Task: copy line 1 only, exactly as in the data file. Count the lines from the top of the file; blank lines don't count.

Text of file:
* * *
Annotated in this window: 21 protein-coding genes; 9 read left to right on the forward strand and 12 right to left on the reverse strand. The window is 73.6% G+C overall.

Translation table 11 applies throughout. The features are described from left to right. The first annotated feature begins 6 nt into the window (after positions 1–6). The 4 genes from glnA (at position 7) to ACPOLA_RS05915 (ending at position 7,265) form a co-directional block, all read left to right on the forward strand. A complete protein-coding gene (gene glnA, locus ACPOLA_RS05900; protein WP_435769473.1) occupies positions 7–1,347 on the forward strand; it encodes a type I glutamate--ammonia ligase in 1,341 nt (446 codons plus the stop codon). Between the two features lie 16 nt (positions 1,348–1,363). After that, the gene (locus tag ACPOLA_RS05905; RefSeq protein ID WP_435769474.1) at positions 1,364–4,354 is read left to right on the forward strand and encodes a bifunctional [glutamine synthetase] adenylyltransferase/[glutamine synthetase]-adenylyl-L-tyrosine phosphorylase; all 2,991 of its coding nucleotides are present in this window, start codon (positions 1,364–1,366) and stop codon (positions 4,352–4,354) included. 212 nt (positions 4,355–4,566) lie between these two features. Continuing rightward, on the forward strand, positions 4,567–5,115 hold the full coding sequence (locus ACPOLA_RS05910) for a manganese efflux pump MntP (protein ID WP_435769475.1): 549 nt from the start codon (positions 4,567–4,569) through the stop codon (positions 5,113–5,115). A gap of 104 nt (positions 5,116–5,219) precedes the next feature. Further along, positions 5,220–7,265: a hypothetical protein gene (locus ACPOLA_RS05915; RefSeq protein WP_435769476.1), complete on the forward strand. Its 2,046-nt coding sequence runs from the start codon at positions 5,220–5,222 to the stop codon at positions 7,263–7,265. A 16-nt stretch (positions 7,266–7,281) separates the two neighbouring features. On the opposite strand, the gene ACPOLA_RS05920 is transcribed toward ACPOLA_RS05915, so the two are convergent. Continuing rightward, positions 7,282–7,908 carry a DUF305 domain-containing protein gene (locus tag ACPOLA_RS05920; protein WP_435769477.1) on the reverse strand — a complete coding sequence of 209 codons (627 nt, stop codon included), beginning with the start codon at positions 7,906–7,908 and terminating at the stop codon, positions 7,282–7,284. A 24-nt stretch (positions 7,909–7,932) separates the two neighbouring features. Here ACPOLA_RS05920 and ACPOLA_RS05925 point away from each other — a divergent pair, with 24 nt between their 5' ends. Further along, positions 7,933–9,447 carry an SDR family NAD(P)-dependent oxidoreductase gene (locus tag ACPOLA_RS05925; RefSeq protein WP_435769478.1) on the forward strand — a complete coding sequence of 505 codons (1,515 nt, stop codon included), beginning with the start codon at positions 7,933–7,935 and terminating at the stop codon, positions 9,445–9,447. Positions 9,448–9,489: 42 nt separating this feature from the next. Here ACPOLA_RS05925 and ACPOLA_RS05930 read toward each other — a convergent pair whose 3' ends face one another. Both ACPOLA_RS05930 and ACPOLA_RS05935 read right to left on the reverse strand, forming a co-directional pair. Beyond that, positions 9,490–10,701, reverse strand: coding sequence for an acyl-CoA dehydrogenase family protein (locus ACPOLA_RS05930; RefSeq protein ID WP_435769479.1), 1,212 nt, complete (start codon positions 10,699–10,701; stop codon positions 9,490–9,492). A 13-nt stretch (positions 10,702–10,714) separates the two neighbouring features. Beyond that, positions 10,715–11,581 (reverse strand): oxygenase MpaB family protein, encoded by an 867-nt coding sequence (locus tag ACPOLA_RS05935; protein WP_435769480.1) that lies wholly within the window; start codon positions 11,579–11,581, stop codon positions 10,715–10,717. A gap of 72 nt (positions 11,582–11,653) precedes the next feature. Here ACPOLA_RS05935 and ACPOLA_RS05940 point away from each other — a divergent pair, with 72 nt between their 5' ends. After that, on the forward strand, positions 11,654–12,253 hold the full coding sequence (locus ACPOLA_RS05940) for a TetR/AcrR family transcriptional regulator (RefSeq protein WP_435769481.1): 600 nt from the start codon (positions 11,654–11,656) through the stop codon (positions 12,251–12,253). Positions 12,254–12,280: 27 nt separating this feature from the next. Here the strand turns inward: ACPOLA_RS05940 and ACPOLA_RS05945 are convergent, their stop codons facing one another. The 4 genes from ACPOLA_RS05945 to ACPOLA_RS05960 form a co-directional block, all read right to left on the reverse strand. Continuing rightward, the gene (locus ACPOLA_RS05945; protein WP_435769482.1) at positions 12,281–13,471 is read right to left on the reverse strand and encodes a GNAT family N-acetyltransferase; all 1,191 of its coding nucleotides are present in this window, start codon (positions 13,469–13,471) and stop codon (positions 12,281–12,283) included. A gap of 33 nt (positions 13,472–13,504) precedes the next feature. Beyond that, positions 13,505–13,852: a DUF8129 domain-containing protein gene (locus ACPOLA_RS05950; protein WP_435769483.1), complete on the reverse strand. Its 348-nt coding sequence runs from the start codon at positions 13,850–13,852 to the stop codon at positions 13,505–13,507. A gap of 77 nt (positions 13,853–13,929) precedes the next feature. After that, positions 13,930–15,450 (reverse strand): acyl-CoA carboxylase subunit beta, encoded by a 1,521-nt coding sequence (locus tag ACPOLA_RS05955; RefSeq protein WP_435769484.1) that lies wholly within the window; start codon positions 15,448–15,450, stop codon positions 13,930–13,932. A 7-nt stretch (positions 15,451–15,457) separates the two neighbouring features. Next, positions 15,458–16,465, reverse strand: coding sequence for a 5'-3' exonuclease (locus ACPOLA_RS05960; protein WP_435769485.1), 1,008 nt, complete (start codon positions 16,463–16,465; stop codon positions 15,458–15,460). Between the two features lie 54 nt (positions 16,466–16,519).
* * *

Annotated in this window: 21 protein-coding genes; 9 read left to right on the forward strand and 12 right to left on the reverse strand. The window is 73.6% G+C overall.